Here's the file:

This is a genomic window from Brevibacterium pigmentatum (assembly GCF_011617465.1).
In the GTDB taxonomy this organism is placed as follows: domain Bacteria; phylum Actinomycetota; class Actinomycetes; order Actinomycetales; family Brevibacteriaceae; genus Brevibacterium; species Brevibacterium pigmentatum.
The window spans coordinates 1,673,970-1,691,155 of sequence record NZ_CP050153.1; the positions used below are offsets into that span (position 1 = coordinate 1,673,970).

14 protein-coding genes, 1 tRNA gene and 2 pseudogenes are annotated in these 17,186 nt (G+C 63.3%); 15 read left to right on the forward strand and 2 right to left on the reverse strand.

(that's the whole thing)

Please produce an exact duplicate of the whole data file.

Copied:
This is a genomic window from Brevibacterium pigmentatum (assembly GCF_011617465.1).
In the GTDB taxonomy this organism is placed as follows: domain Bacteria; phylum Actinomycetota; class Actinomycetes; order Actinomycetales; family Brevibacteriaceae; genus Brevibacterium; species Brevibacterium pigmentatum.
The window spans coordinates 1,673,970-1,691,155 of sequence record NZ_CP050153.1; the positions used below are offsets into that span (position 1 = coordinate 1,673,970).

14 protein-coding genes, 1 tRNA gene and 2 pseudogenes are annotated in these 17,186 nt (G+C 63.3%); 15 read left to right on the forward strand and 2 right to left on the reverse strand.